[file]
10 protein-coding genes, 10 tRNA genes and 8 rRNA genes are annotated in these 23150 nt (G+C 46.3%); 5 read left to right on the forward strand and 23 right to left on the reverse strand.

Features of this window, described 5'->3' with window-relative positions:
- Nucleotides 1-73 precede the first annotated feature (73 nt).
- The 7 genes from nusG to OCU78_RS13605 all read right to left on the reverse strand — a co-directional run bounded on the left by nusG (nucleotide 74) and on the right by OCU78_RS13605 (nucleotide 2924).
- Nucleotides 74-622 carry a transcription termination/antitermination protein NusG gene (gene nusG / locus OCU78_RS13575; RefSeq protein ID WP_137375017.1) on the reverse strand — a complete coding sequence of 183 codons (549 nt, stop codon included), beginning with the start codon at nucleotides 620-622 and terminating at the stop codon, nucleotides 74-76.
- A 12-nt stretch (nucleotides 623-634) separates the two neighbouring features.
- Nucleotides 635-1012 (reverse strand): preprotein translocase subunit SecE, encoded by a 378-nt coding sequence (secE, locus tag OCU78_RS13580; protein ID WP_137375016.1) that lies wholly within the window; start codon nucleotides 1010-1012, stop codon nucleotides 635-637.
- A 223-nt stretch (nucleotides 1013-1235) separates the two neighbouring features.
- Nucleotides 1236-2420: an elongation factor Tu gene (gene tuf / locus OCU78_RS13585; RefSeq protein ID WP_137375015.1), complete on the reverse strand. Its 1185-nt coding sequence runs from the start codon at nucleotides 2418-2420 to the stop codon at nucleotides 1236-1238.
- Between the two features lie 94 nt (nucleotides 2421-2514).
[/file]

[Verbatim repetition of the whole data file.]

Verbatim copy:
10 protein-coding genes, 10 tRNA genes and 8 rRNA genes are annotated in these 23150 nt (G+C 46.3%); 5 read left to right on the forward strand and 23 right to left on the reverse strand.

Features of this window, described 5'->3' with window-relative positions:
- Nucleotides 1-73 precede the first annotated feature (73 nt).
- The 7 genes from nusG to OCU78_RS13605 all read right to left on the reverse strand — a co-directional run bounded on the left by nusG (nucleotide 74) and on the right by OCU78_RS13605 (nucleotide 2924).
- Nucleotides 74-622 carry a transcription termination/antitermination protein NusG gene (gene nusG / locus OCU78_RS13575; RefSeq protein ID WP_137375017.1) on the reverse strand — a complete coding sequence of 183 codons (549 nt, stop codon included), beginning with the start codon at nucleotides 620-622 and terminating at the stop codon, nucleotides 74-76.
- A 12-nt stretch (nucleotides 623-634) separates the two neighbouring features.
- Nucleotides 635-1012 (reverse strand): preprotein translocase subunit SecE, encoded by a 378-nt coding sequence (secE, locus tag OCU78_RS13580; protein ID WP_137375016.1) that lies wholly within the window; start codon nucleotides 1010-1012, stop codon nucleotides 635-637.
- A 223-nt stretch (nucleotides 1013-1235) separates the two neighbouring features.
- Nucleotides 1236-2420: an elongation factor Tu gene (gene tuf / locus OCU78_RS13585; RefSeq protein ID WP_137375015.1), complete on the reverse strand. Its 1185-nt coding sequence runs from the start codon at nucleotides 2418-2420 to the stop codon at nucleotides 1236-1238.
- Between the two features lie 94 nt (nucleotides 2421-2514).